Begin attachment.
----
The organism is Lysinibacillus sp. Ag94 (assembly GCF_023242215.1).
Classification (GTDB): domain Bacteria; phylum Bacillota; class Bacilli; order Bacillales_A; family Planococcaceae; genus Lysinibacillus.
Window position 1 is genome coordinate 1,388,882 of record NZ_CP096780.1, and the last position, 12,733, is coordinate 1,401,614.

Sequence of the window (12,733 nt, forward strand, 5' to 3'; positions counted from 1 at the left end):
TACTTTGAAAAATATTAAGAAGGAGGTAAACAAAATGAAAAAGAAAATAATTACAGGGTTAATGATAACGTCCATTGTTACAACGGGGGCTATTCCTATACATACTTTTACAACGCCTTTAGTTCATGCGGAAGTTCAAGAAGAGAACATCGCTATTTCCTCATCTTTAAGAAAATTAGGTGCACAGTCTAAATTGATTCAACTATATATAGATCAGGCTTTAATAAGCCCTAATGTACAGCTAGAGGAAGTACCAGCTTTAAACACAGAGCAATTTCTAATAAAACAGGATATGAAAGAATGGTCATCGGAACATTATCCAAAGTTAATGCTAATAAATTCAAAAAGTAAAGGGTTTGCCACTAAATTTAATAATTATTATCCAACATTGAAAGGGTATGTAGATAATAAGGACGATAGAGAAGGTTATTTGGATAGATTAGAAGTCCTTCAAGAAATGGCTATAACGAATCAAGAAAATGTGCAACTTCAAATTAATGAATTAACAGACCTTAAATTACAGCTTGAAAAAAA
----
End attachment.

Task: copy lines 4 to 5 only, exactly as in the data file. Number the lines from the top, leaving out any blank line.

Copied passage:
Sequence of the window (12,733 nt, forward strand, 5' to 3'; positions counted from 1 at the left end):
TACTTTGAAAAATATTAAGAAGGAGGTAAACAAAATGAAAAAGAAAATAATTACAGGGTTAATGATAACGTCCATTGTTACAACGGGGGCTATTCCTATACATACTTTTACAACGCCTTTAGTTCATGCGGAAGTTCAAGAAGAGAACATCGCTATTTCCTCATCTTTAAGAAAATTAGGTGCACAGTCTAAATTGATTCAACTATATATAGATCAGGCTTTAATAAGCCCTAATGTACAGCTAGAGGAAGTACCAGCTTTAAACACAGAGCAATTTCTAATAAAACAGGATATGAAAGAATGGTCATCGGAACATTATCCAAAGTTAATGCTAATAAATTCAAAAAGTAAAGGGTTTGCCACTAAATTTAATAATTATTATCCAACATTGAAAGGGTATGTAGATAATAAGGACGATAGAGAAGGTTATTTGGATAGATTAGAAGTCCTTCAAGAAATGGCTATAACGAATCAAGAAAATGTGCAACTTCAAATTAATGAATTAACAGACCTTAAATTACAGCTTGAAAAAAA